DVD-R Media

And now, some DVD-R media…


The DVR-110D performed better on the AN31 media, writing at the full 4x speeds at which the media was rated. We did not expect the DVR-110D to exceed this speed due to the lower quality of the media. The complete write took a few seconds over 15 minutes at 4x speeds, while reading back the media took 6 minutes and 37 in change.

MCC 03RG20

“Here we go, back to some high quality Verbatim media that took a successful write and helped the drive produce a successful read of the disc, finishing off at 16x write speeds.” That’s what we said in our look at the PX-740A, but we can’t say the same for the DVR-110D. For some reason, this drive has issues with media between the 3.5-4GB range. The write just gave up around 3.8GB and we had to stop it manually. Of course, we tried another disc, but it gave us the same results.

16x -R - MCC 03RG20 Write

16x -R - MCC 03RG20 Read

16x -R - MCC 03RG20

For giggles, we read back this disc on the drive that showed a flawless read up to the point that it had given up the read. During our PlexTools scan, we noticed a huge leap in PI errors towards the “end” of the write. You can see the screenshot by downloading the package at the link below.


By reader demand, we are introducing Taiyo Yuden media into our testing, beginning with DVD-R media. Take a look at how the DVR-110D performed in it.

Click to enlarge.

Click to enlarge.

Well, our first time around with this media did not prove to be such a great experience. Like the MCC 03RG20 media, the write could not get past the 3.8GB mark and this disc was, of course, unreadable past that point as well. Hopefully, Pioneer can fix this in a firmware update, since Taiyo Yuden is rated as such a high quality media.

The screenshots of Nero’s CD-DVD Speed and Plextor’s Plextools can be downloaded here.
DVD+R Media DVD+/-RW Media


View All Comments

  • yanon - Saturday, September 17, 2005 - link

    I am glad that I just bought a Benq 1640A. I can't wait to test it on Tuesday. Reply
  • deathwalker - Friday, September 16, 2005 - link

    Its sad to see such poor product development work being done a Brand name Mfg. There is no excuse releasing a product for production that does not meet the expectations of not only the buying public but also a product that does not live up to a companies reputation. Reply
  • Bozo Galora - Thursday, September 15, 2005 - link

    heres the 1.17

    since the review was so negative, I think it deserves an addendum with FW 1.17
  • RyanVM - Thursday, September 15, 2005 - link

    When are you guys going to review the PX-716A? Reply
  • imaheadcase - Thursday, September 15, 2005 - link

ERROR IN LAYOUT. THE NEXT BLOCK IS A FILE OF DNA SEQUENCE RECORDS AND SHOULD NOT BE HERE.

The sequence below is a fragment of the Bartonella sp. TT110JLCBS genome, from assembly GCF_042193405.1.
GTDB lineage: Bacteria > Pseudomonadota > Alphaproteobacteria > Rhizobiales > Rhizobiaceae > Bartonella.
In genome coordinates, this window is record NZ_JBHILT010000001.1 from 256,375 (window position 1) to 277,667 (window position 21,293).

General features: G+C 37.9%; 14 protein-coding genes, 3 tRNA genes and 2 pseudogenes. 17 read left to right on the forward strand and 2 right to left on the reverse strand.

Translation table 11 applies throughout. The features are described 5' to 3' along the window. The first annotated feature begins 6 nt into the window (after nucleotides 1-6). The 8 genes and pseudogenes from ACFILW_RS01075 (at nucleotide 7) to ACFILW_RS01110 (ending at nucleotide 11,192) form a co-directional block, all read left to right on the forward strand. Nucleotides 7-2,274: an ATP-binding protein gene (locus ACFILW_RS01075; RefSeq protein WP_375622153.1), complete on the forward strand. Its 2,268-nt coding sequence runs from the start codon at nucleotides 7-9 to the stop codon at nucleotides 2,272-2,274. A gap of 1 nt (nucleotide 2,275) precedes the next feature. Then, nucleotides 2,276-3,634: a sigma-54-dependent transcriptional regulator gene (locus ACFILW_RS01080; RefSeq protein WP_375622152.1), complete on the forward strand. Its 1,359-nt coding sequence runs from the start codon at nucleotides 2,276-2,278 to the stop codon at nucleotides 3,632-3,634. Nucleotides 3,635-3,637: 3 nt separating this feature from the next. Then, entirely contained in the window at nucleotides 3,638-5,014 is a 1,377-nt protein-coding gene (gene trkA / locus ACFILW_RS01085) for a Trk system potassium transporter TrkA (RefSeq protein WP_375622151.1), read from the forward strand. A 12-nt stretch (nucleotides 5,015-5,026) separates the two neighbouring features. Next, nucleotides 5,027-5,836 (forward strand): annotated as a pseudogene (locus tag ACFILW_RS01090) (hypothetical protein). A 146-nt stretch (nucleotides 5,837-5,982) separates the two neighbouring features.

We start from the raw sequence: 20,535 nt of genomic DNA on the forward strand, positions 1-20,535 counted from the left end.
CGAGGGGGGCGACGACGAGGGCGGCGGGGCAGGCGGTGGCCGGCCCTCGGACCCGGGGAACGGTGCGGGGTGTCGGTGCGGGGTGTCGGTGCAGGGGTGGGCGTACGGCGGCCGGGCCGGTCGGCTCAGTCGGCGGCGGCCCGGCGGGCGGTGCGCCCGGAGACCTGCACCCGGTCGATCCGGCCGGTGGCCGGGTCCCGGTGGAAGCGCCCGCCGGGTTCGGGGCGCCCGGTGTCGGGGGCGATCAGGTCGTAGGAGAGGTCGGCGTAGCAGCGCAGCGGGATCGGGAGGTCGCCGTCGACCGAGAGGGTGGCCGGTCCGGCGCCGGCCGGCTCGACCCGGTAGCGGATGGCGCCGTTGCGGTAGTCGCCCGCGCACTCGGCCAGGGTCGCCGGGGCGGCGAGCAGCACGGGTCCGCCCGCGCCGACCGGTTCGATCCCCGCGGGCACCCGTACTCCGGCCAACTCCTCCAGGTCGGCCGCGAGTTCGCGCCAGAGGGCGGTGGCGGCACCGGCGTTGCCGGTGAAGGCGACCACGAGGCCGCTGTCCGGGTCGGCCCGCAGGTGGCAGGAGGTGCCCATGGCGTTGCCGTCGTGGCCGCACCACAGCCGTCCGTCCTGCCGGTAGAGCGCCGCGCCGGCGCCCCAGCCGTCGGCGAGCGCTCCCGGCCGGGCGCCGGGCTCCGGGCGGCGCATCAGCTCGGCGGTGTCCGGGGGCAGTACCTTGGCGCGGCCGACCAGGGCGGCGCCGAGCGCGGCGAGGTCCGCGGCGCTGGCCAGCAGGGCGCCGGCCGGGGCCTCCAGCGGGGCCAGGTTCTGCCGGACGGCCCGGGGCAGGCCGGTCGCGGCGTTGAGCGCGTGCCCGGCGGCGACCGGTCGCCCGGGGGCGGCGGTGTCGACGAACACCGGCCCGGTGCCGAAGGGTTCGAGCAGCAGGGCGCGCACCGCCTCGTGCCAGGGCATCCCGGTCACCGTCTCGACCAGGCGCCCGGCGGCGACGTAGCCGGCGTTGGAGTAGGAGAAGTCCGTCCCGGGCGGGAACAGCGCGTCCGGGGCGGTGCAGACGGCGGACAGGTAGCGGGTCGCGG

How come we don't see SATA based CDROM/DVD/DVD burners? Is it lack of standard for those? Expensive? Even if performance was not a reason, sure would look nicer in a case than the old ribbon cables..

    Just seems like lately i've noticed lots of computer parts seems, well outdated compared to how fast other stuff changes. hehe
  • Anton74 - Friday, September 16, 2005 - link


    On the same token, why can I buy 1GB of RAM for less than $100, but most all optical drives seem to have a 2MB buffer, or 8MB at the most for the more expensive models?

    Similar story for hard drives, which could potentially benefit even more. Why aren't there models with something like 64MB or even 128MB buffers? I'd be perfectly willing to pay ~$20 more for the increased performance.

  • xsilver - Saturday, September 17, 2005 - link

    most of the memory on hdd's and optical drives is provided via 1 memory chip
    your usual ddr/ddr2 uses a 8/16 chip configuration
    they also try to use lower latency/higher frequency ram

    however, yes I do agree though that devices should come with a 32mb buffer, which is feasable
  • joex444 - Thursday, September 15, 2005 - link

    Indeed, as already commented, the Plextor 712SA and 716SA are both SATA drives, 12x and 16x (which also has some more features over the 712SA). Last I checked, the 716SA ran about $120 or so.

    I was considering buying one, but realized that it would be incompatible with my SATA chip, which is one reason that you don't see more of these drives -- motherboard compatibility. Apparently the SATA chips were designed for HDs or something stupid like that...
  • bldckstark - Thursday, September 15, 2005 - link

    The SATA reviews are just one Google search away.

    http://www.hothardware.com/viewarticle.cfm?article...">Plextor's PX-712SA Dual-Format DVD+/- SATA Drive
    http://www.tomshardware.com/storage/20040709/">MSI's DVD Drive Gets The SATA Connection

    It's a big world out there, you should take a look sometime.
  • KristopherKubicki - Thursday, September 15, 2005 - link

    Unfortunately, OSD manufacturers don't have mature unbridged SATA interfaces. Thus, they need to rely on a bridge to support SATA, but the logic goes if you're buying a DVD/CD drive you've probably got an older computer (because new computers come with DVD/CD drives).

    On the other hand, there is some market for OEM components, as removing the PATA interface for some companies (Dell) saves them a fraction of the production cost -- but unfortunately then the OSD manufacturer ends up eating that cost with the bridge chip.

    Plextor did just that for a bunch of people at first, and coincidentally the company is in trouble now. When the margin on these kind of products is so razor thin, *anything* to increase the cost is a huge problem for manufacturers.

    So in short - there is no market to support SATA on OSD right now.


Log in

Don't have an account? Sign up now